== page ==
Changes in eating and sleeping patterns can indicate depression. When depression goes untreated, we often self-medicate with food, often to one extreme or another, which is not healthy and can make the depression worse. Of course, eating and sleeping well is a vital part of dealing with depression. Failing to do so only makes the feelings of hopelessness and despair worse.

If you are feeling depressed all the time, then it’s time to get treated — whether it's therapy, medication, or a bit of both. Untreated depression only gets worse. Unfortunately, we hate to admit to being depressed because our loved ones and society, as a whole, tend to stigmatize those who are dealing with depression.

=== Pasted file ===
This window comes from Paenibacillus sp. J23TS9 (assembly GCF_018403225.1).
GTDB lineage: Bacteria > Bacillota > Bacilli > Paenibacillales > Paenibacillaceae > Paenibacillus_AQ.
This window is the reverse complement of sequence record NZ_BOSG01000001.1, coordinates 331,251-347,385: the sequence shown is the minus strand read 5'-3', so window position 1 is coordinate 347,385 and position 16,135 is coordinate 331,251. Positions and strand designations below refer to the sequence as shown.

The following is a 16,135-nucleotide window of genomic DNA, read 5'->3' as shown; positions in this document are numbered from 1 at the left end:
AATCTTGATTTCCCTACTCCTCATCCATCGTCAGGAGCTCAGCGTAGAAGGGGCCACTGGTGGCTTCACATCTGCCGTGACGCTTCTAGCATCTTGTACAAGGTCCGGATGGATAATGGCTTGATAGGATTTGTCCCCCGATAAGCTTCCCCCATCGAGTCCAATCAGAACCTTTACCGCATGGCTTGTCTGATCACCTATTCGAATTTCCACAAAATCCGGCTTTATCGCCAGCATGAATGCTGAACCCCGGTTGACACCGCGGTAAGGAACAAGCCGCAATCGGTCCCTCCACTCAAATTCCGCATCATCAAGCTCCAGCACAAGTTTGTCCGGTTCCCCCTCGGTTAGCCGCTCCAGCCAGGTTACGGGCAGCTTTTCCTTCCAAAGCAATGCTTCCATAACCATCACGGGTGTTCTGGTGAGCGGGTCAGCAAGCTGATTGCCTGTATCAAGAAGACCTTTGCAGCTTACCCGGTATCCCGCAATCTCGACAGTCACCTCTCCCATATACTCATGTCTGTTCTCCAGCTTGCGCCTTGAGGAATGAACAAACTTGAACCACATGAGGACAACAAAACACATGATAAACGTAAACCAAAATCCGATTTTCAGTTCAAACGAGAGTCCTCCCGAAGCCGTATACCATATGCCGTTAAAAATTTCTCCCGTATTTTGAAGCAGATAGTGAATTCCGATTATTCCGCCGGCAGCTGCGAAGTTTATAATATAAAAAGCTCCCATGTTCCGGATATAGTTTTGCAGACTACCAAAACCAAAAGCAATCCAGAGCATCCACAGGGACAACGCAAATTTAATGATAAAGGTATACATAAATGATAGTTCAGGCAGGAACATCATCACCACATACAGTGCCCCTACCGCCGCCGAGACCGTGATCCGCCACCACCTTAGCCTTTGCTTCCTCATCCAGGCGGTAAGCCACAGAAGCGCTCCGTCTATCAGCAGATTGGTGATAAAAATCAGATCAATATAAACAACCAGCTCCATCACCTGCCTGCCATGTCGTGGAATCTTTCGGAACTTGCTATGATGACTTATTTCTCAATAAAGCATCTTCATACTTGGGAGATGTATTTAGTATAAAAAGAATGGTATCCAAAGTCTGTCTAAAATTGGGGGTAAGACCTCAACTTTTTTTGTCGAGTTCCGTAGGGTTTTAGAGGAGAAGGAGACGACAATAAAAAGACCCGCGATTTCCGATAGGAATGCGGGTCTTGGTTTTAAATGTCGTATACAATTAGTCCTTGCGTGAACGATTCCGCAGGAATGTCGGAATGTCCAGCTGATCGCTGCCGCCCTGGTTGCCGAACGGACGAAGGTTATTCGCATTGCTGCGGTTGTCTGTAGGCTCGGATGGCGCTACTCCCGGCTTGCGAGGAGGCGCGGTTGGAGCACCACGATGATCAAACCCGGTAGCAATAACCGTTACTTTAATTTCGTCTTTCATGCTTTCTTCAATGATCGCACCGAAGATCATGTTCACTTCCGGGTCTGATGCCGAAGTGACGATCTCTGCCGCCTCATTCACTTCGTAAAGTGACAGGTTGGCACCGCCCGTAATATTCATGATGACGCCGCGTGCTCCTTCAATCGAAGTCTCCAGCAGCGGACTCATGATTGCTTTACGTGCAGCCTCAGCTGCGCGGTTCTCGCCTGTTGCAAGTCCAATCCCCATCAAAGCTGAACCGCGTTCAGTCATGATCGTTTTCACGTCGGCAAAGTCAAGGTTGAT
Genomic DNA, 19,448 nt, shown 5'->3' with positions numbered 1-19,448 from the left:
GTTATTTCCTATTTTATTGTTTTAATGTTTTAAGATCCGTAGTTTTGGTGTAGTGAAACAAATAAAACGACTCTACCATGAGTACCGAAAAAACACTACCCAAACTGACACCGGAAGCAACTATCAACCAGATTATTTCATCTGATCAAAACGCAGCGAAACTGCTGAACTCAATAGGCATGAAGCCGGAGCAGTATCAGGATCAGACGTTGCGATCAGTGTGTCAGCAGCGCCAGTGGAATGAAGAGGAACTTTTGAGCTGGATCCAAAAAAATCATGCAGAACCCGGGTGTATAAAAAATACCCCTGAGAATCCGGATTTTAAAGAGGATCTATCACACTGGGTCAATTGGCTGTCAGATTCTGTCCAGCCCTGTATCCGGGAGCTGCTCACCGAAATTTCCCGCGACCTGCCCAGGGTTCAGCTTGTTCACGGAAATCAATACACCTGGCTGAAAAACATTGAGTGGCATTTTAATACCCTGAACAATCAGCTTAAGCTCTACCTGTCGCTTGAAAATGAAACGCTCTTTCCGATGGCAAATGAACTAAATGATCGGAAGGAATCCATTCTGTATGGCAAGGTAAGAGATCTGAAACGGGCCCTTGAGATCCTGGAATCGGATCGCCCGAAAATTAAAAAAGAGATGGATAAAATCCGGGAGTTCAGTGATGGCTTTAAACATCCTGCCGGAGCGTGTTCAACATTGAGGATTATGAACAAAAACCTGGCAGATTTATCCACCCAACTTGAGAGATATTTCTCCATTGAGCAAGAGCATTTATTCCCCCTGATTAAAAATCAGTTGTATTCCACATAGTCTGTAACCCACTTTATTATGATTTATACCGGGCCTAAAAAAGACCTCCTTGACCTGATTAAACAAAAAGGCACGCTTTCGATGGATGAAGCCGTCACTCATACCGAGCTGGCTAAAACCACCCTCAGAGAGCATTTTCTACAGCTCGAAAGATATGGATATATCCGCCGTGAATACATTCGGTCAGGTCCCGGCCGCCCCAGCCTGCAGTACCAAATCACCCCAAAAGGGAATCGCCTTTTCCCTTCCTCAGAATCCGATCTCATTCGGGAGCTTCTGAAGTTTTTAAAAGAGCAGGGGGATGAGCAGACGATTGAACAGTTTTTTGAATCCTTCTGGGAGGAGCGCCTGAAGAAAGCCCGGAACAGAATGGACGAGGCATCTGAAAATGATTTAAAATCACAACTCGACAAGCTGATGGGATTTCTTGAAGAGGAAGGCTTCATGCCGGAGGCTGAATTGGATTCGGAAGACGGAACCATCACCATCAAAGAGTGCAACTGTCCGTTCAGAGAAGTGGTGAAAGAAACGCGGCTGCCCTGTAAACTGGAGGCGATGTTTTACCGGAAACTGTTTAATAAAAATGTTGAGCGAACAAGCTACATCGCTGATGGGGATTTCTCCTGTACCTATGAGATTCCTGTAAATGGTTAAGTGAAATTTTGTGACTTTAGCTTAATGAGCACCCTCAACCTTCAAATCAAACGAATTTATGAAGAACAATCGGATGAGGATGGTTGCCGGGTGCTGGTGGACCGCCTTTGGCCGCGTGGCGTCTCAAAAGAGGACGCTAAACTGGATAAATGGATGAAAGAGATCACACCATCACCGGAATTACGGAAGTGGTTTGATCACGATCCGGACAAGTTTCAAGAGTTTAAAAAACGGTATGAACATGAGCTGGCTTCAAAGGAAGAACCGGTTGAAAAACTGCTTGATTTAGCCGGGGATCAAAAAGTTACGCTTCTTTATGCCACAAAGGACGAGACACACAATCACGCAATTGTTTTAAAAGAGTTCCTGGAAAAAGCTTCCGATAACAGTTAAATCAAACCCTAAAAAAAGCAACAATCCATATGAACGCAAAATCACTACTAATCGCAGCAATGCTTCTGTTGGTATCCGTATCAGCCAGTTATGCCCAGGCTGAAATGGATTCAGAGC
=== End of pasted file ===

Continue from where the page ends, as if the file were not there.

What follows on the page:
So, ask yourself if you have any of the symptoms above. Are you listless and full of hopelessness? Is the joy in your life gone? Are you impatient and irritable, and have your sleep patterns changed? If any of these are true, seek professional help. Call your primary care provider and tell them exactly how you've been feeling. Treating depression is possible.

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Mitzi Bockmann is an NYC-based Certified Life Coach and mental health advocate who works exclusively with women to help them be all they want to be. Mitzi's bylines have appeared in The Good Men Project, MSN, PopSugar, Prevention, Huffington Post, and Psych Central, among many others.

This article was originally published at Let Your Dreams Begin. Reprinted with permission from the author.